A nice lawyer in my Co-Pilot mastermind program recently emailed me asking for advice:
“My biggest challenge is implementing a new system. Any good discipline tips to get the job done? It’s always…the best laid plans that go sideways for many reasons.”
I answered her question in the monthly coaching call, but thought I’d share my response here as well because I know that her struggle with creating systems is pretty widespread among solo and small firm lawyers.
So here’s the deal with improving your practice…
If you want a better law practice—where you work less and have more free time to do fun stuff that you truly enjoy…then learn to leverage technology. The power of automation and outsourcing are just two of the ways that you can use technology in amazing ways.
That’s the good news. Now here’s the bad news…
If you use technology haphazardly (as many lawyers do) it will make your practice harder, not easier. How do I know all of this?
Well, in 2001 I was stuck in a frustrating BigLaw commercial litigation practice. And then I started trying to use my computer to do things more efficiently. I wasn’t interested in technology per se. I was just trying to make my life simpler and easier.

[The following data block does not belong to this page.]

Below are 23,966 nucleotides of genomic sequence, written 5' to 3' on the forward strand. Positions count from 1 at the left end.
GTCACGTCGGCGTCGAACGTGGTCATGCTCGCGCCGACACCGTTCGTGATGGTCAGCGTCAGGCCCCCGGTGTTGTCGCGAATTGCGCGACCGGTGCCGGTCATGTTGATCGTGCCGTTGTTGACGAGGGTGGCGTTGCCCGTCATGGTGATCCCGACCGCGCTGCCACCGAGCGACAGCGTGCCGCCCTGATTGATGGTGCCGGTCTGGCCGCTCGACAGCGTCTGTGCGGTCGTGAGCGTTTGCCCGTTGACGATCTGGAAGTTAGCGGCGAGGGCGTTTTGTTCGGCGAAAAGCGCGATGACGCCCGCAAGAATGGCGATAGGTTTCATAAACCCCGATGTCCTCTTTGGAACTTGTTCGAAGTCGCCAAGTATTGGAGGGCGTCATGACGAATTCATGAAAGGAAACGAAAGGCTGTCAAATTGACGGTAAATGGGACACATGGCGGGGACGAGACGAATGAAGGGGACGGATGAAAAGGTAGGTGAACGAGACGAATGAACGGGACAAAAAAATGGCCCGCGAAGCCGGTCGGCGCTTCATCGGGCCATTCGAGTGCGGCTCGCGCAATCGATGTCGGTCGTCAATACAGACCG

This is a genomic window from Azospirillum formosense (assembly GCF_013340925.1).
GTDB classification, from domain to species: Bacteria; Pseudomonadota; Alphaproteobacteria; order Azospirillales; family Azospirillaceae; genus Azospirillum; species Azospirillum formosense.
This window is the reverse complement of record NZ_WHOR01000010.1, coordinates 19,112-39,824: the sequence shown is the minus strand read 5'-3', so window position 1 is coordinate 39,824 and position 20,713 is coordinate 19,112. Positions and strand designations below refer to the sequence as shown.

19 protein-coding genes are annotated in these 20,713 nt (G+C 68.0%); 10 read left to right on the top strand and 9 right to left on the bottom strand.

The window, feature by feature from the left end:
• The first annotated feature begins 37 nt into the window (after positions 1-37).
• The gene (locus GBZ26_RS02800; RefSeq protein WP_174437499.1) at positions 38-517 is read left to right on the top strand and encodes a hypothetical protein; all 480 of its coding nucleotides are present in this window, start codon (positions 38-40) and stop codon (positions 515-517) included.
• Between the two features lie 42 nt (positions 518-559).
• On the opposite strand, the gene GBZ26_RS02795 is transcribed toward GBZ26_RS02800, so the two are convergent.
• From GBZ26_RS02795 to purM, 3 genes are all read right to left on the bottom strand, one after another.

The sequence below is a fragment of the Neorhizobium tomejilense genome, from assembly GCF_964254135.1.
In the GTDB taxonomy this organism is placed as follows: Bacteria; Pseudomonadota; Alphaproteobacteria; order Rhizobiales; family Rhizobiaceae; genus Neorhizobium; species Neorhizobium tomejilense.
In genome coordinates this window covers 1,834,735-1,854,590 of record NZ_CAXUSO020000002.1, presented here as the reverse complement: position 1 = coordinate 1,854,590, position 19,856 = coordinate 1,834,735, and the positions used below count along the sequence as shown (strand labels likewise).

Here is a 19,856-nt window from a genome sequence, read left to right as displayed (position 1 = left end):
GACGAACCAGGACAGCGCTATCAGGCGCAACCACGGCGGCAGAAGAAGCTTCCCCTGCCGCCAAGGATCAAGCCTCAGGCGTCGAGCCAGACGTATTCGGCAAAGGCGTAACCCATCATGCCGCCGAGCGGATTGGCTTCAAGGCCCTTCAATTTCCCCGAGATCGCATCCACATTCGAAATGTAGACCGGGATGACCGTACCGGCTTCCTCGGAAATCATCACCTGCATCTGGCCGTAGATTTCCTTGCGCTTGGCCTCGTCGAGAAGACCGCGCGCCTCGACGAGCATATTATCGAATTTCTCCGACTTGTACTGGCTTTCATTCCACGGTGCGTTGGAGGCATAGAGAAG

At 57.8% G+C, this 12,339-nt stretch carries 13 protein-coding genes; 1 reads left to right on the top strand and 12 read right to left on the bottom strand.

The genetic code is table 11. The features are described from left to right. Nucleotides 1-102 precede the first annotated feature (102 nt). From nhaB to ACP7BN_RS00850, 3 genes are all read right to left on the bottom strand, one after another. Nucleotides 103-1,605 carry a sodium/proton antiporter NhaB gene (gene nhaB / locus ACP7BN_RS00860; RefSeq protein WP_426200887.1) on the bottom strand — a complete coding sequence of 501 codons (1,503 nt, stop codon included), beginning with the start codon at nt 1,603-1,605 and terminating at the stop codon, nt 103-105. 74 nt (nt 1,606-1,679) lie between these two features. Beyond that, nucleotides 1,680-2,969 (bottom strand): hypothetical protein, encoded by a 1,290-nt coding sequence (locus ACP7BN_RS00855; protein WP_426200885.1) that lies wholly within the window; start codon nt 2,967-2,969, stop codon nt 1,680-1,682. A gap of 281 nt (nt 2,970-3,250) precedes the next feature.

And guess what? I succeeded in a big way, one that actually took me by surprise. I created a paperless solo practice where I had very little overhead and could make more money, more easily. I worked as much as I wanted, where I wanted, and when I wanted.
And let me tell you, that’s the definition of bliss, my friend.
My lawyer buddies asked me to help them shed paper and streamline their practices, so I did. Then I started getting invited to speak to larger groups of lawyers…and it kind of snowballed to the point where I now spend all of my time helping lawyers use technology to create better practices.
Now, as I said, you have to use technology in sensible, strategic ways if you truly want to improve your practice.
Here’s an 18-minute video excerpt from the January Co-Pilot web-meeting: